The coronavirus crisis has helped propel B&M Bargains owner B&M European Value Retail into the FTSE 100, six years after making its stock market debut.
The FTSE’s quarterly review on Wednesday confirmed B&M will take the FTSE 100 place of beleaguered broadcaster ITV. That’s thanks to the bargain retailer growing throughout 2020 despite Covid-19 savaging the wider retail sector.
B&M has grown its market capitalisation to £4.8bn since its 2014 IPO and is up by about 16% so far this year, as the vast majority of its estate was able to continue trading during lockdown.
B&M’s sale of food, drinks and toiletries saw it named an essential retailer, meaning the chain decided to shutter just 49 stores from its estate of 656.
During the lockdown period it experienced a sales surge driven by a boom in DIY and gardening sales as rivals such as B&Q and Homebase were forced to shut their physical store estate.
The retailer revealed in July that B&M UK fascia like-for-like revenues had soared by 26.9% in its first quarter to 27 June despite a drop in customer numbers.
Its elevation comes 15 years after it was bought by the Arora family, who acquired the business when annual sales were just £65m with 21 stores.
Analysts at Barclays said the FTSE 100 elevation was “an impressive milestone” and that its strong 2020 was likely to continue. “From here, the key targets for B&M would appear to be delivering on the long-term target of more than 950 UK stores and firmer evidence that the concept can work outside the UK,” the broker said.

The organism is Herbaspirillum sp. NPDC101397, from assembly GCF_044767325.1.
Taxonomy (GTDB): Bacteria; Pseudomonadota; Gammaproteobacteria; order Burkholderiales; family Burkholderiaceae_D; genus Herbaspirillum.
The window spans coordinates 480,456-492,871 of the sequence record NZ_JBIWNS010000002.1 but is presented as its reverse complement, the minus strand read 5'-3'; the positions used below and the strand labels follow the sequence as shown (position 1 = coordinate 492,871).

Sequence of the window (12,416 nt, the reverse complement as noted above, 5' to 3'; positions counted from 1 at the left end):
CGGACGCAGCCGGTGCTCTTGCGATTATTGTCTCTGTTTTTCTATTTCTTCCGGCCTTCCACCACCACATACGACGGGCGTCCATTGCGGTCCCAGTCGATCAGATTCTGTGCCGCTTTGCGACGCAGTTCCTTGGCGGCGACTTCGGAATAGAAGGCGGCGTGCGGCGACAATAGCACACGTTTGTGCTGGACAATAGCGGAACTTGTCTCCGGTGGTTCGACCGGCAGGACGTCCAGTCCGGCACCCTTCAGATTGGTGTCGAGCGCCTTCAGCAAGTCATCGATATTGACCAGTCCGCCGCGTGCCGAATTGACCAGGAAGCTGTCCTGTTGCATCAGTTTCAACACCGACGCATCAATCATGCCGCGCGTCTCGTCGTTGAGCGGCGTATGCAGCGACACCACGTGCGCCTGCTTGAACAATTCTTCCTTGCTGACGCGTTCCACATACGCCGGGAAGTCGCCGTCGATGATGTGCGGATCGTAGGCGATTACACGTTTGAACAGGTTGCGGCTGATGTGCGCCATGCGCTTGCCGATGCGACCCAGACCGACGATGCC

B&M’s share price growth has continued despite its retreat from Germany, where it was forced to sell its loss-making Jawoll business for just £10.8m in March this year.
The retailer will become a member of the FTSE 100 on 21 September.
Elsewhere, The Hut Group has confirmed the £4.5bn London flotation it announced last week. The company will list new shares worth about £920m, valuing the online retail platform and owner of beauty and nutrition brands at £4.5bn.
It said on Thursday it had received the £565m of backing from “cornerstone investors” to underpin the float, set to complete later this month.
The IPO has already raised a commitment of £300m from BlackRock, £100m from Henderson Global Investors, £90m from Merian Global Investors and £75m from Qatar Investment Authority.
THG said the offer would further support its growth plans by increasing its public profile and brand awareness, as well as providing a base of long-term shareholders, while also providing potential liquidity opportunities for shareholders.